The Irish government has agreed to sell its 25% stake in Aer Lingus to IAG, the owner of British Airways and Iberia.
The deal comes after IAG pledged to retain certain jobs and transport links within the Irish Republic.
Although the Irish government and the board of Aer Lingus now support the €1.36bn (US$1.08bn) bid, Ryanair, which owns 29.8%, has yet to commit.
IAG said it was “hopeful” Ryanair would agree to the offer.
Low cost carrier Ryanair has itself attempted to take over Aer Lingus on three occasions dating back to 2006 but it was prevented from a full takeover on the grounds it would give it dominance over travel to and from the Republic of Ireland.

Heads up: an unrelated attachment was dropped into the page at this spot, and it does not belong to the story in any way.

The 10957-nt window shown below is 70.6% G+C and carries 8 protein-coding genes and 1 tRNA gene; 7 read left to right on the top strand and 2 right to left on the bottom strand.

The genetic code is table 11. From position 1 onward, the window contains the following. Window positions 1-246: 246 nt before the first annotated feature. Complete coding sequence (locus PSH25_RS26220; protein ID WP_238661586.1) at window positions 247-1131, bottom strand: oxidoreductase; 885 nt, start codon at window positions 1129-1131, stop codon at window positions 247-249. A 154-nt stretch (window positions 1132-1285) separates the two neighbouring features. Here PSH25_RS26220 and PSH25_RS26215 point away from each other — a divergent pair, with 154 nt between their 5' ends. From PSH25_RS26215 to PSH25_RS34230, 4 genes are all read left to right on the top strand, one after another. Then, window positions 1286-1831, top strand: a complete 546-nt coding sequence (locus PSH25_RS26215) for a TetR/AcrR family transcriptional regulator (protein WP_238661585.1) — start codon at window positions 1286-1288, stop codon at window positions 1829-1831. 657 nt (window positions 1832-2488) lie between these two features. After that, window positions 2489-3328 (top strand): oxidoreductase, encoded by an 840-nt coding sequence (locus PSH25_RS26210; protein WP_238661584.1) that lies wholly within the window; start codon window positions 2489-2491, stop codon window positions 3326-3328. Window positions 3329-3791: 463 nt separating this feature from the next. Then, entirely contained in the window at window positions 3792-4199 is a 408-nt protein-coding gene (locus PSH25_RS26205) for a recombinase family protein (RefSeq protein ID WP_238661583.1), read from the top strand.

Willie Walsh, the Chief Executive of IAG, commented: “We’re hopeful that Ryanair will see this as an attractive offer for their stake in Aer Lingus and we will wait to see what Ryanair and the Ryanair board says in response to this.”
The deal will require IAG to maintain current services between Heathrow and Dublin, Cork and Shannon for at least seven years.
It has also promised to add two new transatlantic routes next year and 2.4 million more passengers by 2020.
(Photo: Craig West)